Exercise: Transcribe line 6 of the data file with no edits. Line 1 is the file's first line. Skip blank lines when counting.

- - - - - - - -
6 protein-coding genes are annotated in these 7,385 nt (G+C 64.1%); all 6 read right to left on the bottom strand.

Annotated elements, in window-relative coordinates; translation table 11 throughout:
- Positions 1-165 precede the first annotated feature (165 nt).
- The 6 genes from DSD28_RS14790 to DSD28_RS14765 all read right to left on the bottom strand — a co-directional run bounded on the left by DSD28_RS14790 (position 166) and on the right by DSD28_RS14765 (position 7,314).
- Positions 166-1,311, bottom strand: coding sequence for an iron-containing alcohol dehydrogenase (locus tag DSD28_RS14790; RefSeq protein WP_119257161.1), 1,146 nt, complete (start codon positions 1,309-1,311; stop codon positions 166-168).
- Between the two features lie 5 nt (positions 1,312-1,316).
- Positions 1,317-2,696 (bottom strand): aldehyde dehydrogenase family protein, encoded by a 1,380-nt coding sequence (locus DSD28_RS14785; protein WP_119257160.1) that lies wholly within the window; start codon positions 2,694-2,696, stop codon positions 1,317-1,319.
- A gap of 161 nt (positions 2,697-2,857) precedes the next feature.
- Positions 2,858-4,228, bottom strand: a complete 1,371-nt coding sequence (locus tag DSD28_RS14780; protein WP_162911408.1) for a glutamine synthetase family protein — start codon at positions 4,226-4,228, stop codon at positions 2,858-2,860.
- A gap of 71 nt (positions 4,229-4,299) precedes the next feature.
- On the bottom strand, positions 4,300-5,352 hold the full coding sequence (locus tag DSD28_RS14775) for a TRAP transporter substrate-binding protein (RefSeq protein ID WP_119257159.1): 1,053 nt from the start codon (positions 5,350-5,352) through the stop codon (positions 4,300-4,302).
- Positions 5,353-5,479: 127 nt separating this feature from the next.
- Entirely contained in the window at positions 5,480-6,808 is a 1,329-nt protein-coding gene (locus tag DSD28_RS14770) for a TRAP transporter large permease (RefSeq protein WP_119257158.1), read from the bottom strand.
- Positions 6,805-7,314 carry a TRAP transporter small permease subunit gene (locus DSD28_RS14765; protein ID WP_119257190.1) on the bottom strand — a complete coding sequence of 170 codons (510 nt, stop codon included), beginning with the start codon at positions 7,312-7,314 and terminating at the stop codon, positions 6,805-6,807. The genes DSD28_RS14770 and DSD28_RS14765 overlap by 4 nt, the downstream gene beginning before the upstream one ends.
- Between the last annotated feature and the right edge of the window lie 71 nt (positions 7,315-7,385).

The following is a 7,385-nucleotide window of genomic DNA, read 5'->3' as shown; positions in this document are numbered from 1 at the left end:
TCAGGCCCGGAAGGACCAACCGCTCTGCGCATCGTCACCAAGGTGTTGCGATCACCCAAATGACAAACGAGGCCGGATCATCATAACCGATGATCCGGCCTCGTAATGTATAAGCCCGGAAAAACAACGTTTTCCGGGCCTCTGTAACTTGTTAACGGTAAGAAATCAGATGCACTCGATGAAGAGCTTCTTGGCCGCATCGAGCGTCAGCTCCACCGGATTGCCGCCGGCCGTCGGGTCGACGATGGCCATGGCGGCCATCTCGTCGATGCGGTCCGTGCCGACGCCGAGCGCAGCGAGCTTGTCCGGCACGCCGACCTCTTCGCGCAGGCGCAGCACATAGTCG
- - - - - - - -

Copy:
- Between the two features lie 5 nt (positions 1,312-1,316).